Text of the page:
Analysts: AMD Shanghai chip gets thumbs-up from OEMs

Chip maker ships out new 45nm quad-core processor to vendors for early look-see

Hardware vendors, which are just getting a first look at AMD's next-generation server chip, are giving the Shanghai processor an initial thumbs-up, analysts say.

Advanced Micro Devices is hoping the new hardware can help it rebound from the struggles that bogged down the company after it delayed the release of the Barcelona chip. The eight-month delay, caused by a glitch in the processor, lost the company market share, as well as mind share, prior to Barcelona's ultimate release last spring.

Since then, AMD has been trying to get back on its feet, put its financial troubles behind it and get back in the game with archrival Intel.

An AMD spokesman confirmed Wednesday that the company has started shipping production quality Shanghai chips to OEMs so they can make final validations.

Industry analysts say that shipping the quad-core server processor - the company's first 45-nanometer chip -- to OEMS for an early look-see is a very good sign for AMD. The new Shanghai chip was originally scheduled for release in the first quarter of 2009, but AMD has pushed the ship date ahead to the fourth quarter of this year.

Rob Enderle, an analyst at Enderle Group, said that when Barcelona was in the works, AMD executives were distracted by the chipmaker's acquisition of ATI Technologies during 2006. Now, with the acquisition settling in and new leadership at the helm of the AMD, the focus is back on processors.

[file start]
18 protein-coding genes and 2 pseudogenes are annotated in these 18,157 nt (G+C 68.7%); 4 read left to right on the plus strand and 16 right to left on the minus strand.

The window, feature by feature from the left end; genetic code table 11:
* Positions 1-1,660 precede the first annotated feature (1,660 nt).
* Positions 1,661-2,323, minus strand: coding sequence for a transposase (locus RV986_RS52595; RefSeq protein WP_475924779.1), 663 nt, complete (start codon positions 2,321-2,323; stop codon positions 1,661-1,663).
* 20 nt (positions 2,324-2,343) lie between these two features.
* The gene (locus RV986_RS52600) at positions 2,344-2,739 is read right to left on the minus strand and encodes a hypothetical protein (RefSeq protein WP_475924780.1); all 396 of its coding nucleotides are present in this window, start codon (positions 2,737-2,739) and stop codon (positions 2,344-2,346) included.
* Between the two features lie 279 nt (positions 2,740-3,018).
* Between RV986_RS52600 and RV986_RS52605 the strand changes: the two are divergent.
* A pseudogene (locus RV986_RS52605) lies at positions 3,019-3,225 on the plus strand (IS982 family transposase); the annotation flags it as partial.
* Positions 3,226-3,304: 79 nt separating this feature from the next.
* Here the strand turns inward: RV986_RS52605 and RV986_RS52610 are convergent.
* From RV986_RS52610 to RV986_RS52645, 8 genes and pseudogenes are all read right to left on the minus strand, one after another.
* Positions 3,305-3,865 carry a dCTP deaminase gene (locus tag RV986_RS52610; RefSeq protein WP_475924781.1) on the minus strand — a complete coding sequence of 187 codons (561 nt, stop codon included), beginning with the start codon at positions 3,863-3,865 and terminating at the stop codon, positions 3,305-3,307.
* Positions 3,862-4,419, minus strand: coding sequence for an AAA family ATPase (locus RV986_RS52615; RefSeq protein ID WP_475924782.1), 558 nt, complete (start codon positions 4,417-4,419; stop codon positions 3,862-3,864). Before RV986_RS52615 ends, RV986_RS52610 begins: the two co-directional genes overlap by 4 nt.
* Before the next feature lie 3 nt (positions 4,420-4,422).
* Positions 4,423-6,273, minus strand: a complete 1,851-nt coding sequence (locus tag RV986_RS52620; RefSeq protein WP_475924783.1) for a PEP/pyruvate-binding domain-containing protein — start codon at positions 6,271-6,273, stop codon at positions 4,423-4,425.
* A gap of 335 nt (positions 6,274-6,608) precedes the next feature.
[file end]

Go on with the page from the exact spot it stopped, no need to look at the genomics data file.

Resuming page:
"The combination of the higher level of focus and the less risk that they're taking is resulting in them beating their own date," said Enderle, noting that the Shanghai chips may be cast on a new 45nm die but architecturally are quite similar to Barcelona. "Right now, the OEMs seemed to be pretty happy with it. One, it's showing up ahead of schedule and it seems to be performing well against expectations. We're still at the front end of sampling, so we won't know how well it's performing for a few weeks yet but so far the OEMs like what they've seen," he added.

Dan Olds, principal analyst with the Gabriel Consulting Group, said an OEM told him that after an evaluation, it plans to use the chip in systems. "I think we're beyond the 'looking/evaluation' stage and into the 'let's build the systems that will use it' stage," he added. Olds noted that the vendor, which he declined to identify, plans to ship Shanghai-based systems as early as the fourth quarter of this year, but possibly in the first quarter of 2009.

While it's good for AMD to get Shanghai out on or ahead of schedule, it's also very good for the company to catch up to Intel in the 45nm race, noted Dean McCarron, an analyst at Mercury Research. Intel came out with its first 45nm processor family -- Penryn -- last November, a year before AMD's first 45nm chip.

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